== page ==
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madfencer
-16th September 2012, 20:43
Hi

Quick question. Are protein shakes a good idea for fencing (I don't mean at competitions, just to supplement training).

I'm female, aged 23, 5 foot 4, currently about 9 stone, pretty muscular. I'm awaiting acl reconstruction so have been hitting the gym pretty hard to work on upper body and core strength and maintain what leg strength I still have. Going about 5 times a week to the gym, around an hour a session. Alternating days between mainly cardio, and mainly strength sessions. Just wondering if protein shakes would help with recovery, fencing power and help to build muscle so I lose less after surgery, or if they'll bulk me out and make my fencing (when I eventually return to it) less agile.

Sorry if this has been asked before,

Thanks,

madfencer

Rudd
-17th September 2012, 14:08
The only advantage of protein shakes over real food is potentially their convenience and depending on your palate their taste.

madfencer
-17th September 2012, 22:18
Hi.
I've had free samples from the good whey company and their chocolate shake tastes nice.
Was wondering more if it would benefit me in recovery/energy levels etc.
I had a shake after a heavy workout and didnt feel any muscle soreness that I would have expected the next day but don't know if it was psychological.

benjt
-17th September 2012, 22:38
http://www.youtube.com/watch?v=4Rul7XbM844

Link to Panorama program on sports products with a section of supplements. Skip to 45:40.

my understanding is your body simply doesn't need or can process the large amount of protein from shakes. If you want protein after exercise have a slice of ham within about 20min. But speaking as someone who is also having ACL surgery in 2 months I am not expecting to build muscle ass in my legs in the next few months only maintain existing muscle. You can of course also work on stability, where your injury allows. But as most stability muscle does not allow for bulking up, though on very dodge ground here, protein intake in this regards is non-effective.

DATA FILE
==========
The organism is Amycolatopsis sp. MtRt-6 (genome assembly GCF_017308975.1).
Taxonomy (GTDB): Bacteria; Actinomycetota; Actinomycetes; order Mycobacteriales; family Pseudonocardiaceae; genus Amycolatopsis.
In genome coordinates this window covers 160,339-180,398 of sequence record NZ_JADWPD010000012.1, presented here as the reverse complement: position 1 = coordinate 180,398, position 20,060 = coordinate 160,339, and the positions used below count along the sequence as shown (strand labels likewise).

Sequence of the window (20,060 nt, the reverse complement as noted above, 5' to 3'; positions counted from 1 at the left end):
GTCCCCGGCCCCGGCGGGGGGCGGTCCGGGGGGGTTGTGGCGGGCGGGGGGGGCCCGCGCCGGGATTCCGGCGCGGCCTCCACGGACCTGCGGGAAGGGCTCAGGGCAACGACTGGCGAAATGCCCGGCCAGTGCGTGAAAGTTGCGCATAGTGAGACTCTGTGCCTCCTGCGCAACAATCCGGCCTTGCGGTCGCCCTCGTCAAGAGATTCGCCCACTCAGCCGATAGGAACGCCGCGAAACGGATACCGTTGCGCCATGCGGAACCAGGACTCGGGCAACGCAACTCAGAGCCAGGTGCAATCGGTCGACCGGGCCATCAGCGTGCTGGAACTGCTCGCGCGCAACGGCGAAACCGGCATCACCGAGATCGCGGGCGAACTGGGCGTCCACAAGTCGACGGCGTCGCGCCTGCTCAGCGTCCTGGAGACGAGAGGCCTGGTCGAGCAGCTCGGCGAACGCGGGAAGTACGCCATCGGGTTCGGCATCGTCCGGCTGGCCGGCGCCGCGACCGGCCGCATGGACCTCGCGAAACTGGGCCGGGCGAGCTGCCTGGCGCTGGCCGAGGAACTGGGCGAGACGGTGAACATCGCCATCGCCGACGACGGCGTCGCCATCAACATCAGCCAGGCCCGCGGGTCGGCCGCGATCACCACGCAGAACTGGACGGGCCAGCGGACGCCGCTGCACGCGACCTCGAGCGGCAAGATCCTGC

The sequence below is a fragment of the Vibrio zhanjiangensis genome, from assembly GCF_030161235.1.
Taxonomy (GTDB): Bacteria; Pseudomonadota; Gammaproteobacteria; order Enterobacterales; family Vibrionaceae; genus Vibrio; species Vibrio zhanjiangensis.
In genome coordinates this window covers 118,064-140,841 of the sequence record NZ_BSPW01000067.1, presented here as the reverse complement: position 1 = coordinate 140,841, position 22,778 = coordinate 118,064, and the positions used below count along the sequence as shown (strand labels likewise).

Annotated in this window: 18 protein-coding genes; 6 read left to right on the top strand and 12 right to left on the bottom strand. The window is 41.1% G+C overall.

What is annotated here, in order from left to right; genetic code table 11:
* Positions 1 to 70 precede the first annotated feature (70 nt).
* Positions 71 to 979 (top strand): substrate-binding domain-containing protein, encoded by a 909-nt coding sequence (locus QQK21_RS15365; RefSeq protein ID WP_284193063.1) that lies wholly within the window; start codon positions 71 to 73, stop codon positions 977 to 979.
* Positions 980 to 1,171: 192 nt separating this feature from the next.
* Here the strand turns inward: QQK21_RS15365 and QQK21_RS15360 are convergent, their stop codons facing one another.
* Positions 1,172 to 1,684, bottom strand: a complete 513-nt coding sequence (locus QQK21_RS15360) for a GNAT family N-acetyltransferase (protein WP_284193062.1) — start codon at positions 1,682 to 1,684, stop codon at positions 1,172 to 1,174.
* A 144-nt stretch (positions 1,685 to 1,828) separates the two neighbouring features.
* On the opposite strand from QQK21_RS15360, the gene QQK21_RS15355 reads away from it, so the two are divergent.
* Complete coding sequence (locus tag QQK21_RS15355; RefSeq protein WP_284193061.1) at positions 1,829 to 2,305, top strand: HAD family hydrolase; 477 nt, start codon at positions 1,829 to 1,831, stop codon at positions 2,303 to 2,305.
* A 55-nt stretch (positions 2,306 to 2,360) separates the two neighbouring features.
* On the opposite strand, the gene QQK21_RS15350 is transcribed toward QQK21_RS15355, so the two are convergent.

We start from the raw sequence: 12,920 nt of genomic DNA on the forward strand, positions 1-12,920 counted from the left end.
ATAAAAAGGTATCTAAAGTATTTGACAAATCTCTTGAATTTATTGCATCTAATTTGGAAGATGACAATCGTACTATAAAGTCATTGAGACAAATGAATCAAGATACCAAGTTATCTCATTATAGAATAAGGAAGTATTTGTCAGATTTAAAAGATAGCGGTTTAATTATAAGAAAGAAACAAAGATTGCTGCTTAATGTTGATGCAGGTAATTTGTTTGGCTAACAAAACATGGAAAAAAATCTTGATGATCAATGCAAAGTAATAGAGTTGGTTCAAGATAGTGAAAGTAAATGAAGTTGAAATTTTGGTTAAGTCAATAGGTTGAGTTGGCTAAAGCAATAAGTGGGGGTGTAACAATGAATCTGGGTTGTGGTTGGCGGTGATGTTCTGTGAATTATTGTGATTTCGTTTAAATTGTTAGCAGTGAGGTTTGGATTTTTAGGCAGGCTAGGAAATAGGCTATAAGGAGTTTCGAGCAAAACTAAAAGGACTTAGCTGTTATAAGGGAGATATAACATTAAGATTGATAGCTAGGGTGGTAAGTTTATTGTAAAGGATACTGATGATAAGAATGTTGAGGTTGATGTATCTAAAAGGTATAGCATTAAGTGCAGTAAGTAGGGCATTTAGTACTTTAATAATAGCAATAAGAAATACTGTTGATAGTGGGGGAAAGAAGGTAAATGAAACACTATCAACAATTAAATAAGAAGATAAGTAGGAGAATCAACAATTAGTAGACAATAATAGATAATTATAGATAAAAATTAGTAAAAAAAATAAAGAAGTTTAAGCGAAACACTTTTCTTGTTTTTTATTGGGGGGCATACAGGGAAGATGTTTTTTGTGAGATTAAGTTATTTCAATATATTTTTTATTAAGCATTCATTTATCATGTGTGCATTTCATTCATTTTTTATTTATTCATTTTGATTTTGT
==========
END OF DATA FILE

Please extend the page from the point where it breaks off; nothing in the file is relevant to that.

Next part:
http://www.youtube.com/watch?v=Pfna7nV7WaM

Also the above Horizon programme has some interesting insights in the potential long term side effects of protein and calorie rich diets focused around higher risk of certain cancers and increased rate of cell degradation. Though not the main focus of the programme it is extremely interesting and well wroth watching.

Ben

Rudd
-18th September 2012, 13:09
I had a shake after a heavy workout and didnt feel any muscle soreness that I would have expected the next day but don't know if it was psychological.

What did you normally eat after a heavy workout? If a protein shake was replacing nothing or very little then there is obviously going to be a benefit.
After you workout your body need food to recover. This can come in the form of a protein shake, or a tuna sandwich or chocolate milk. Both the benefit and risks of high protein intake are often overstated.

madfencer
-18th September 2012, 22:50
But speaking as someone who is also having ACL surgery in 2 months I am not expecting to build muscle ass in my legs in the next few months only maintain existing muscle.
Ben

Thanks Ben, i'll take a look at those links.